According to his résumé, Deschane, 27, attended the University of Wisconsin-Madison for two years, worked for two Republican lawmakers – then-Sens. David Zien and Cathy Stepp, now the natural resources secretary – and helped run a legislative and a losing congressional campaign. He held part-time posts with the Wisconsin Builders Association and the Wisconsin Business Council until being named to his first state gig earlier this year.
Deschane’s father said that during the gubernatorial contest he might have reminded Keith Gilkes, Walker’s campaign manager and now chief of staff, that his son “was out there and available.”
“I put in good words for every one of my children in their jobs,” said the elder Deschane. “But that would be the extent of it.”
David Carlson, spokesman for the Department of Regulation and Licensing, confirmed that Gilkes recommended Deschane for an interview with the agency. Deschane’s name does not appear on a list of job applicants with Walker’s transition team, but the governor’s office confirmed that Gilkes interviewed Deschane for a state job in December.
A month later, Secretary David Ross, a Walker cabinet member, named Deschane the bureau director of board services, a job that paid $64,728 a year.
Not long after, lawmakers approved the governor’s plan to convert the Department of Commerce to a public-private hybrid in charge of attracting and retaining businesses, with its regulatory and environmental functions being moved to other agencies.
Commerce Secretary Paul Jadin then appointed Deschane to his new post there to oversee the changes.
“It was felt that he would be helpful in working through the transition issues,” said Commerce Department spokesman Tony Hozeny.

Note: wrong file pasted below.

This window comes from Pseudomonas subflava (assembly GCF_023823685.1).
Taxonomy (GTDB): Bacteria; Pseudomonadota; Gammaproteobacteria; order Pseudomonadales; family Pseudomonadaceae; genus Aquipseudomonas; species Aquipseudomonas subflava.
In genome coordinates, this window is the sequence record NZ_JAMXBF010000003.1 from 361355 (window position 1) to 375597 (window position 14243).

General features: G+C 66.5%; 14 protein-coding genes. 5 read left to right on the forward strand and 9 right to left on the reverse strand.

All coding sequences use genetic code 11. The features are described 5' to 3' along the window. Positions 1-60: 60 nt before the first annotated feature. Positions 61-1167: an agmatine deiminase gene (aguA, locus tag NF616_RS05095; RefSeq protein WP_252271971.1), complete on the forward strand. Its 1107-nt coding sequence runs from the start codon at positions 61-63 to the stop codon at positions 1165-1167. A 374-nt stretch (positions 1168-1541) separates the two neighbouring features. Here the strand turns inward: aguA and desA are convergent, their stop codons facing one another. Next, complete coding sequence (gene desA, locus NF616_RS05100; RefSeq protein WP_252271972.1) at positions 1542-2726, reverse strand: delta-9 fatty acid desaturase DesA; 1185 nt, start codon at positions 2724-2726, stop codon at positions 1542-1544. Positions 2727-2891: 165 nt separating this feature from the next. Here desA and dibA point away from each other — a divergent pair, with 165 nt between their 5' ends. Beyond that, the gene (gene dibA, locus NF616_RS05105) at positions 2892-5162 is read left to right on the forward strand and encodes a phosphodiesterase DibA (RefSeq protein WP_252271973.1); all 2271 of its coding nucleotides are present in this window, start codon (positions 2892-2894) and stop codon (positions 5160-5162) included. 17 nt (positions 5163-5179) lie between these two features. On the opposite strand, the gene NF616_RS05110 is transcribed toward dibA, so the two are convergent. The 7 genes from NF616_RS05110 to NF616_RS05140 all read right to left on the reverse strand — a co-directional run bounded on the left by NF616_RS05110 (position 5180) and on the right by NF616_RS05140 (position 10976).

The move meant a pay raise of more than $16,500 a year for Deschane, even though he had put in only a couple of months with the state.
Deschane’s father said his group doesn’t lobby or work with his son’s division, which deals primarily with regulating underground storage tanks and petroleum tanks and products. Hozeny said the younger Deschane will be expected to abide by state ethics rules in dealing with family members.
A spokesman for the governor said Walker’s team was aware of Deschane’s two drunken-driving convictions, the most recent of which occurred in 2008.
“We . . . felt he had changed his habits and that these past incidents would in no way affect his performance at this job,” said Walker spokesman Cullen Werwie.
Deschane’s father acknowledged that his son had made “foolish” decisions in the past, but he argued that the Walker administration was influenced by the younger Deschane’s strong résumé.
“He’s a bright young man,” the father said.
Michael McCabe, executive director of the Wisconsin Democracy Campaign and a regular critic of Walker, said he’s not surprised officials claim the builders association’s contributions had no impact on the hiring. No politician concedes being influenced by campaign donations, McCabe said.